Climate talks bog down on economics

The economic impacts of reducing greenhouse gases that cause global warming have proved to be the biggest sticking point, but other issues such as whether to ramp up use of nuclear power have also caused fierce debate, delegates said.

"The costs are the big 100,000-pound gorilla in the room," said a source at the closed-door meeting on Thursday.

Nevertheless, various delegates contacted by AFP said an agreement was still expected to be reached in the early hours Friday.

The final report is likely to say that world leaders have little time to waste, but that the tools for reducing greenhouse gas emissions already exist.

A draft summary of the IPCC report seen by AFP calls for a greater use of renewable energies such as solar, wind, and hydro-power, as well as ways to use energy more efficiently.

Storing carbon dioxide, the biggest greenhouse gas, underground is also under consideration, as are tariffs and other economic mechanisms to make using fossil fuels more expensive and renewable energies much cheaper.

Various delegates contacted by AFP said China has been the leading voice in expressing concern about the costs of cutting greenhouse gases.

It has sought more than 10 amendments to the draft report, saying it will cost more and be harder to reduce greenhouse gas emissions than detailed in the early draft, according to documents submitted to the IPCC and seen by AFP.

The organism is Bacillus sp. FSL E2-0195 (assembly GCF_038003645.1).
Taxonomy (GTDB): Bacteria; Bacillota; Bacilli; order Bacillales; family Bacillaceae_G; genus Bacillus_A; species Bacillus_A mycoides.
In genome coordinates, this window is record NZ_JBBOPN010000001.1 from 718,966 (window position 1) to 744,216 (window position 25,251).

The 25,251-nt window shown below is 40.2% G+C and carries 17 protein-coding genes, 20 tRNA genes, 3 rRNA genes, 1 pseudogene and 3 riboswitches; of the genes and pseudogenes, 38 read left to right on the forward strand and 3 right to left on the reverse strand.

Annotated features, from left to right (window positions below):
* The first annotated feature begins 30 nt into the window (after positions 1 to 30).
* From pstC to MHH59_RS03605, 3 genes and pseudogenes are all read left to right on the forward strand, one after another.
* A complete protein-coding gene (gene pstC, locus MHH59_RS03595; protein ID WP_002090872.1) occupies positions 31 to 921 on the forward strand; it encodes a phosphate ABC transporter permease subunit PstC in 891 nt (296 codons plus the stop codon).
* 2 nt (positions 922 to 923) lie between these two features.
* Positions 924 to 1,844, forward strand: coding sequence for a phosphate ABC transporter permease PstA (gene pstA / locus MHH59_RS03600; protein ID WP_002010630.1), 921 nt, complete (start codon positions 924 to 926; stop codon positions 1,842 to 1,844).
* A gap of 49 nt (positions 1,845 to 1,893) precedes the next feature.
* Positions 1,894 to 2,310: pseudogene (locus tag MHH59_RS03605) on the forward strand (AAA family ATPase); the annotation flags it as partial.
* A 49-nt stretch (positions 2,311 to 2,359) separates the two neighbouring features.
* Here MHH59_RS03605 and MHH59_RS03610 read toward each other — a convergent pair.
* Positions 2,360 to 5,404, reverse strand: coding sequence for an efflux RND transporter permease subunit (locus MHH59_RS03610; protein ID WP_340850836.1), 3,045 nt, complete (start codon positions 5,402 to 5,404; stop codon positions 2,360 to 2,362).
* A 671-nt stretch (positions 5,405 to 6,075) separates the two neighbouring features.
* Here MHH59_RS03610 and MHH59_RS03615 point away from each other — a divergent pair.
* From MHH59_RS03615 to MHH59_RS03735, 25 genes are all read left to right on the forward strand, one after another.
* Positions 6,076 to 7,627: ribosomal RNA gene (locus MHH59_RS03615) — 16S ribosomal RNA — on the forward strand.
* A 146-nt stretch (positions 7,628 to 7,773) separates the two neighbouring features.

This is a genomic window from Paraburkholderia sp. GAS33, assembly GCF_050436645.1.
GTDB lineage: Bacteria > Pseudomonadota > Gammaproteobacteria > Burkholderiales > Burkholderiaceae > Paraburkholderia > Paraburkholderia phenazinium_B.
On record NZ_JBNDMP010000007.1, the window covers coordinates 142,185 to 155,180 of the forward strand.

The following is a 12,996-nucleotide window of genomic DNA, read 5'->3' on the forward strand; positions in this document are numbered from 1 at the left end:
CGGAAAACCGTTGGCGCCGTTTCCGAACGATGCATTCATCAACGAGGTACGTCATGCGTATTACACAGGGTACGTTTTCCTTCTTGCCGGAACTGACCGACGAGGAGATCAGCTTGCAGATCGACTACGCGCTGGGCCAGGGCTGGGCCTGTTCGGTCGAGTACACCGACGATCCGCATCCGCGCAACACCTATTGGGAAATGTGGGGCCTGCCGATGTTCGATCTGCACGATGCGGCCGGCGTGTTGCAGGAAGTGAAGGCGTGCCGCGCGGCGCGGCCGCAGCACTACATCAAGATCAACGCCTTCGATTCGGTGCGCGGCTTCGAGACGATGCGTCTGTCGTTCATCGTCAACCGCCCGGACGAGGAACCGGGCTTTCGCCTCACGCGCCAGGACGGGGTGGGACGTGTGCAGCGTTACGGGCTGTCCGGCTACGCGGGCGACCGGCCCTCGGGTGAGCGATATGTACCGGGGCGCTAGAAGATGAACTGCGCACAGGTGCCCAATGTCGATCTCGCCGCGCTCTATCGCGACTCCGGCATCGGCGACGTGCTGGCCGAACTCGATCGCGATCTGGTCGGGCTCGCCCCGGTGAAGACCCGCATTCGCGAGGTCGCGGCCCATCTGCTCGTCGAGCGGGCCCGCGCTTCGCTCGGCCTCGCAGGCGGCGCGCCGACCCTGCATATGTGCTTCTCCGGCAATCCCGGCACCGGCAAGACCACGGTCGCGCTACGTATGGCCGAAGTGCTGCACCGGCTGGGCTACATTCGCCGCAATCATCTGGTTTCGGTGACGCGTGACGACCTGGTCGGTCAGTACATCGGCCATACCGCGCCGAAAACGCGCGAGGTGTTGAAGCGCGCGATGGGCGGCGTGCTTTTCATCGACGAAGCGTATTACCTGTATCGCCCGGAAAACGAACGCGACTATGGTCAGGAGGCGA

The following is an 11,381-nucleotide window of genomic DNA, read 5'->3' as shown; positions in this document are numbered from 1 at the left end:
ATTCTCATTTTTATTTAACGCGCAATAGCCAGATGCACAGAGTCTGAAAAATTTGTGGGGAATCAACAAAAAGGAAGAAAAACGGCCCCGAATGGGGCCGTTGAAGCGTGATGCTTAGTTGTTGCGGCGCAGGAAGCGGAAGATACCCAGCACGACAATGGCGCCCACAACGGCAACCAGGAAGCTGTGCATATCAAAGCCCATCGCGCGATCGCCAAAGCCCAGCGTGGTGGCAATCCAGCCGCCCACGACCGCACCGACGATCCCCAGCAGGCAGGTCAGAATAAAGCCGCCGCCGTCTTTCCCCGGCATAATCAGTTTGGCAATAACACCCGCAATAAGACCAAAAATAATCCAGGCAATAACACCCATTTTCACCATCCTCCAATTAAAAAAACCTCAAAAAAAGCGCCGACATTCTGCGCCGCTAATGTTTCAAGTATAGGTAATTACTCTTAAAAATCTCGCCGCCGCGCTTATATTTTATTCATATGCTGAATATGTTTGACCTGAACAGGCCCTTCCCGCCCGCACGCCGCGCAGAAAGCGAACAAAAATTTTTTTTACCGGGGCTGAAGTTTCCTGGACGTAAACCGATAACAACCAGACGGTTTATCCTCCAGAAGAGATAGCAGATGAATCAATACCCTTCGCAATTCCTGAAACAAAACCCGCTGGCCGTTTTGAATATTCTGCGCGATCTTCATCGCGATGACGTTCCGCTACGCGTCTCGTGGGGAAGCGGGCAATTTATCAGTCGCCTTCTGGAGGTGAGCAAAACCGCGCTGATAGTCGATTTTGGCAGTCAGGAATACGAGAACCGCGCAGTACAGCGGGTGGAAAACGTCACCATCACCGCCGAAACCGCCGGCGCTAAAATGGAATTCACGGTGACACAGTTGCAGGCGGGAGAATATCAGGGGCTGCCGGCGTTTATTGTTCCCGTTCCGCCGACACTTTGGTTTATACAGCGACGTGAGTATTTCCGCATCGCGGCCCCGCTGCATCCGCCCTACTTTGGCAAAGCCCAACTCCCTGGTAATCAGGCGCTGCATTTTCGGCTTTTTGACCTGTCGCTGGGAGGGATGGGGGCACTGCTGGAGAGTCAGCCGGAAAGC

"They want the evidence to appear as weak as possible on what we know about cost," one delegate from a European nation said.

One top priority is how to cut the levels of carbon dioxide in the atmosphere, which are measured in parts per million (ppm). Today’s levels are close to 400 ppm.

An early draft of the report seen by AFP says that if the world wants to stabilise carbon dioxide levels at 640 ppm by 2030, it would cost 0.2 percent of average global gross domestic product (GDP) in that year.

A more ambitious target of 550 ppm, the draft says, would cost 0.6 percent of GDP, and stabilising CO2 in the atmosphere at 445 to 535 ppm by 2030 — an unlikely scenario — would be about three percent of GDP.

China, which relies heavily on cheap coal to fuel its booming economy, has said in documents submitted to the IPCC that it does not agree with the economic cost estimates.

Environmental groups warn that even at 535 ppm, the world will warm to an extremely dangerous level, causing droughts, floods and other disasters, while at 640 ppm the impacts could be catastrophic.

While countries battle it out over the economic costs, green groups have stressed that the looming environmental devastation should be the top priority.

"The costs for ambitious emissions reduction are very low compared to the dangers caused by climate change if they take no action," said Stephan Singer, European head of climate and energy policy at environmental group WWF.

And although the United States has maintained a relatively low profile at this week’s talks while China has come under the spotlight, WWF said the world’s superpower was most to blame for global warming.

"They are the biggest culprit and they are the biggest offender of climate," said Singer.

Leave a Reply